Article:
Josh Lepawsky, a geography professor at Memorial University of Newfoundland and a co-author of Discard Studies: Wasting, Systems, and Power, agreed with Wiens on every point when I called him up. If he were in my shoes, trying to find a use for an old phone that didn’t work exactly right, he would “definitely use it.” If I’m ever concerned about my phone being searched, for example (because I’m a journalist, or because anyone may have a run-in with the police), I could resurrect one of my old SEs as a burner phone that I never connect to my Apple ID. He also suggested I might set it up as a second phone with a separate phone number that I don’t give out in public and share only with closest friends and family. (Appealing air of drama.) Recycling, he said, should be a last resort.

Lepawsky has written extensively about electronic waste as “a conglomerate of discarded digital things [set] apart as deserving of special attention in part because there is so much of it”—59 million tons generated every year. By the time you have a device in your hand, he argues, most of the waste and pollution have already happened. Recycling isn’t going to undo them. And modern electronics involve more diverse materials packed together into tinier spaces, making them harder to recycle. “It’s either very difficult and very costly or time-consuming to disaggregate them into their constituent materials first,” he said. (Again, the neodymium.) Some materials are amalgamated, or bonded at a chemical level. “At this point there are no technical means to disaggregate them and recycle them.”

The two also shared feelings about the dreaded substance glue. They hate it. If a device is put together mostly with screws and can be taken apart using standard tools, then a consumer has a good chance of repairing it herself. If it’s put together with glue, it becomes much easier to break things while trying to disassemble them. “Your garden-variety laptop is very easy to fix. An iPad is glued together and is a little bit challenging to fix,” Wiens said. “It’s very fast and easy to manufacture. It’s not very easy to unglue it without breaking the very thin glass.”

Lepawsky is an advocate of “right to repairability,” which he says is the step beyond “right to repair”—a popular political movement in favor of legislation that would help people fix their electronics. Right to repairability is more about having the right to own things that were not assembled with glue. But if you can’t repair something perfectly, you still don’t need to recycle it, he told me. He tried to repair a laptop and ended up tearing a hard-to-reach cable. The laptop’s ports are all useless now, except for its DVD drive, meaning the laptop can be used as a DVD player.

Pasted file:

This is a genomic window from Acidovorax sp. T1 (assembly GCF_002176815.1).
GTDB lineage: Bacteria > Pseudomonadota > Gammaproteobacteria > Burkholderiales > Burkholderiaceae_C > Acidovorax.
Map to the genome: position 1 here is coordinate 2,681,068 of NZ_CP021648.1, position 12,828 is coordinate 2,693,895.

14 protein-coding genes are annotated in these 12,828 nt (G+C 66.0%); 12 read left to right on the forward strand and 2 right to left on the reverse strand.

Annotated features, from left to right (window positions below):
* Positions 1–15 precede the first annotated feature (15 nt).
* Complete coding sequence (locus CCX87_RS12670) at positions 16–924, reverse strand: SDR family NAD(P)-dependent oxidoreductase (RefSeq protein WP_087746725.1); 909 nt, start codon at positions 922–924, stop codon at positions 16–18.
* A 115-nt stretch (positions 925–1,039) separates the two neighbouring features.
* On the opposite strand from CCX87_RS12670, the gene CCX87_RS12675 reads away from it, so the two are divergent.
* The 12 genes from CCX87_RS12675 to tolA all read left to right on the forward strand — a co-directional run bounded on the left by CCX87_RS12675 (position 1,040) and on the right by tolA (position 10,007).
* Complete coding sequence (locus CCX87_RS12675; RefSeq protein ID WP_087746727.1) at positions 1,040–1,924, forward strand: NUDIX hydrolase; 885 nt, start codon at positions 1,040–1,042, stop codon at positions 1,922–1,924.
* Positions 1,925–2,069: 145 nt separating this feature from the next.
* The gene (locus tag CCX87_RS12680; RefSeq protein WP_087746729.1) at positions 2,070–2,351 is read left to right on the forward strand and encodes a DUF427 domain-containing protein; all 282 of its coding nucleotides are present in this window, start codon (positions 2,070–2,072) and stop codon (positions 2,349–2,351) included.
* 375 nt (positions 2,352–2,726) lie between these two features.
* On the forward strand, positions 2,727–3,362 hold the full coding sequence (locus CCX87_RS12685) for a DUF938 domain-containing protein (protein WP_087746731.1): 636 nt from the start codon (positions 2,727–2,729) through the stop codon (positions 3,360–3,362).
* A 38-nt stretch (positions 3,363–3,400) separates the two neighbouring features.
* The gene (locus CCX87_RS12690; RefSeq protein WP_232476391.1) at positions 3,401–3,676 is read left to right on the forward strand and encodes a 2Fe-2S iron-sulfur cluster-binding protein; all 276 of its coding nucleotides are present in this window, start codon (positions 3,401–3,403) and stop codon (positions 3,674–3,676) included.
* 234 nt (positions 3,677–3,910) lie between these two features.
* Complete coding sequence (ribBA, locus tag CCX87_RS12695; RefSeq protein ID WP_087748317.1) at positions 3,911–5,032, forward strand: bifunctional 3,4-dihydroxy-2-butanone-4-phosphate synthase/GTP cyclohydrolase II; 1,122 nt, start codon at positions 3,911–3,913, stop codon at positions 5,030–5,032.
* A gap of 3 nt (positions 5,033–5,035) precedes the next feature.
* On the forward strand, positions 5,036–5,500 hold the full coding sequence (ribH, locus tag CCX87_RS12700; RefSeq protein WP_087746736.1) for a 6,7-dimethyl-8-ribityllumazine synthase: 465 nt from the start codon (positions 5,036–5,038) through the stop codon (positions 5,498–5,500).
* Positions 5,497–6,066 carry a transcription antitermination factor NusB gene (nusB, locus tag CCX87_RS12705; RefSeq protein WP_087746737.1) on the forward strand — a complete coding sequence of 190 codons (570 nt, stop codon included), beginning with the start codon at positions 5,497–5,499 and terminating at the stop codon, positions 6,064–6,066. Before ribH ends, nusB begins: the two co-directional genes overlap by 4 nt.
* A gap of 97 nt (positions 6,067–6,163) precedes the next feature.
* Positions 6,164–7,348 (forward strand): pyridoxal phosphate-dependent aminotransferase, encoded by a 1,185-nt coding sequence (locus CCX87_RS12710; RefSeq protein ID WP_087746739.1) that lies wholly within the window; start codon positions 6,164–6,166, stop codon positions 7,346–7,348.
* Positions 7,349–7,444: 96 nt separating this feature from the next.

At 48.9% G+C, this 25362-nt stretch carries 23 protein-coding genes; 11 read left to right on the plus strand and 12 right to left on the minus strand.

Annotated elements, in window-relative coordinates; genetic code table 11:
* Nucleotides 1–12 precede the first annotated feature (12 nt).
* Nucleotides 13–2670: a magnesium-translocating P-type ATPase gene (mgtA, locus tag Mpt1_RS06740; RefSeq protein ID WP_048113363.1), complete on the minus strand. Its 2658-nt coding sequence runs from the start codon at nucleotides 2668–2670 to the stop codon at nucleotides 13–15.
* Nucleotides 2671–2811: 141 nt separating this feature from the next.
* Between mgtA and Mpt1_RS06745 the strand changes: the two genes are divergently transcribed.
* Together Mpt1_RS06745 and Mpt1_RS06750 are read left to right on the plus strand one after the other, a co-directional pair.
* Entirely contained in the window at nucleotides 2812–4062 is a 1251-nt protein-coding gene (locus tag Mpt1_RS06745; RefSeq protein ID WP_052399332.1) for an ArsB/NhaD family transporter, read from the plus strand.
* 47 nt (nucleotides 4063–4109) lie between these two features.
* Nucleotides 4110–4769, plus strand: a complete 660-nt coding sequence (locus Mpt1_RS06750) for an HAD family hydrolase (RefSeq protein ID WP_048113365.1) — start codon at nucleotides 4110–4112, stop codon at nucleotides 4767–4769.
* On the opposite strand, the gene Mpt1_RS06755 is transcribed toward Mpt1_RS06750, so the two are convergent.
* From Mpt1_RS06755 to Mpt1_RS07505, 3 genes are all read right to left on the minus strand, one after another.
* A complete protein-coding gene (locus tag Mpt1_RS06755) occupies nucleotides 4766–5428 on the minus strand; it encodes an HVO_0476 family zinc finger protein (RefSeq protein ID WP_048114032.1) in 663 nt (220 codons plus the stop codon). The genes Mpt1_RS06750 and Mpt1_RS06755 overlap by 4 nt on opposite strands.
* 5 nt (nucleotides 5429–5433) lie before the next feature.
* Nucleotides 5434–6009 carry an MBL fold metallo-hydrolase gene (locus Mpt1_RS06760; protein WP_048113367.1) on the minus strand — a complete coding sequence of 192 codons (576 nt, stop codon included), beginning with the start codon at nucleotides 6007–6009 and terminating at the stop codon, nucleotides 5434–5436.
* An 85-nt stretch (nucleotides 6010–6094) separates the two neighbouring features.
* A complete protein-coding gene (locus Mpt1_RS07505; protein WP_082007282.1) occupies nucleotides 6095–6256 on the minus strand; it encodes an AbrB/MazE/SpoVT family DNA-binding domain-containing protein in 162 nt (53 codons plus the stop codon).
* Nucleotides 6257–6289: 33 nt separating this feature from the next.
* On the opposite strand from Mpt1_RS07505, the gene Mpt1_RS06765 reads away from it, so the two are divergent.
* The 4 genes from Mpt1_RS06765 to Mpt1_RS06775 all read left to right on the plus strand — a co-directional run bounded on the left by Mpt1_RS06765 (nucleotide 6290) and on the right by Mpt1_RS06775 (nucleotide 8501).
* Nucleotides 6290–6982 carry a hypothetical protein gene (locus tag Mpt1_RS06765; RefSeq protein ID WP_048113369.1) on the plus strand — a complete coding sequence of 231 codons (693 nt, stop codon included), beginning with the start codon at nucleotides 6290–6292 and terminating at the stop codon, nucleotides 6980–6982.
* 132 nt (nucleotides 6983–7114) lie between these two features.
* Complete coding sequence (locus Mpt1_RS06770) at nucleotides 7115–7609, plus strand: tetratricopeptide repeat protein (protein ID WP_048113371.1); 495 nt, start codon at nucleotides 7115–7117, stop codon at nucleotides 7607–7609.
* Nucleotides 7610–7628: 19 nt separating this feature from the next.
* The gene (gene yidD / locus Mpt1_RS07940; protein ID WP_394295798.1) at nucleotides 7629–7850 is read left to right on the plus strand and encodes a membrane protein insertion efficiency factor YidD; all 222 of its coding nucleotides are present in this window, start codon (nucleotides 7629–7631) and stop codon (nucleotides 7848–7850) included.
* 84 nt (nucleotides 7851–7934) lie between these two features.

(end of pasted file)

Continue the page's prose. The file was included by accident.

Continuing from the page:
If all else fails, Wiens suggested I could sell the phones to a resale site like Gazelle—but it turns out they actually won’t take original SEs, so that’s not an option. Another obvious answer is to bring them back to an Apple Store. The company says it has an extensive recycling program and will take just about anything, though, again, the recycling process is not going to be fully redemptive (even if it employs fancy robots). The iFixit office has a 55-gallon drum for unsalvageable electronics, which gets picked up by the major recycling company ERI every few weeks. Before Wiens throws something in the drum, he usually tries to remove its battery first, though this is sometimes difficult. “What needs to happen is products need to be designed to where it’s trivially easy to separate the battery from the product,” he said. Then people could recycle things more easily, and cause fewer fires in garbage trucks. They would also have an easier time repairing their things and understanding the objects’ interiors, so they might become more committed to holding on to them for a long time. They would do their little part to stop throwing partly toxic junk into the ground.

But as it stands, the choices are limited and complicated. If I keep my old phones as burner phones and webcams, and buy only used devices, and try very hard to make them last, then what—do they go into my grave with me? My impulse is to get them out of my sight! Unsurprisingly, however, Justin Ashford, the host of the Art of Repair YouTube channel, joined the chorus and told me not to recycle my SEs. He suggested I deconstruct them so that I can learn how to repair my current iPhone, if it ever breaks. “If you have even an inkling, a feeling of taking something apart, just go grab your old phone and take it apart,” he suggested. I said I wasn’t going to do that, just because I wanted to be honest.

If I felt I absolutely must recycle my phones, he told me, I should take them to a local repair shop. “If you’re okay with them using it for other things, you can take one device and give life to 20,” he said. Or, if I wasn’t buying that this was really the case, he guessed I could take them to a recycling drop-off location and say, “Hey, where does this stuff go? Where does it actually go?” And maybe someone would tell me.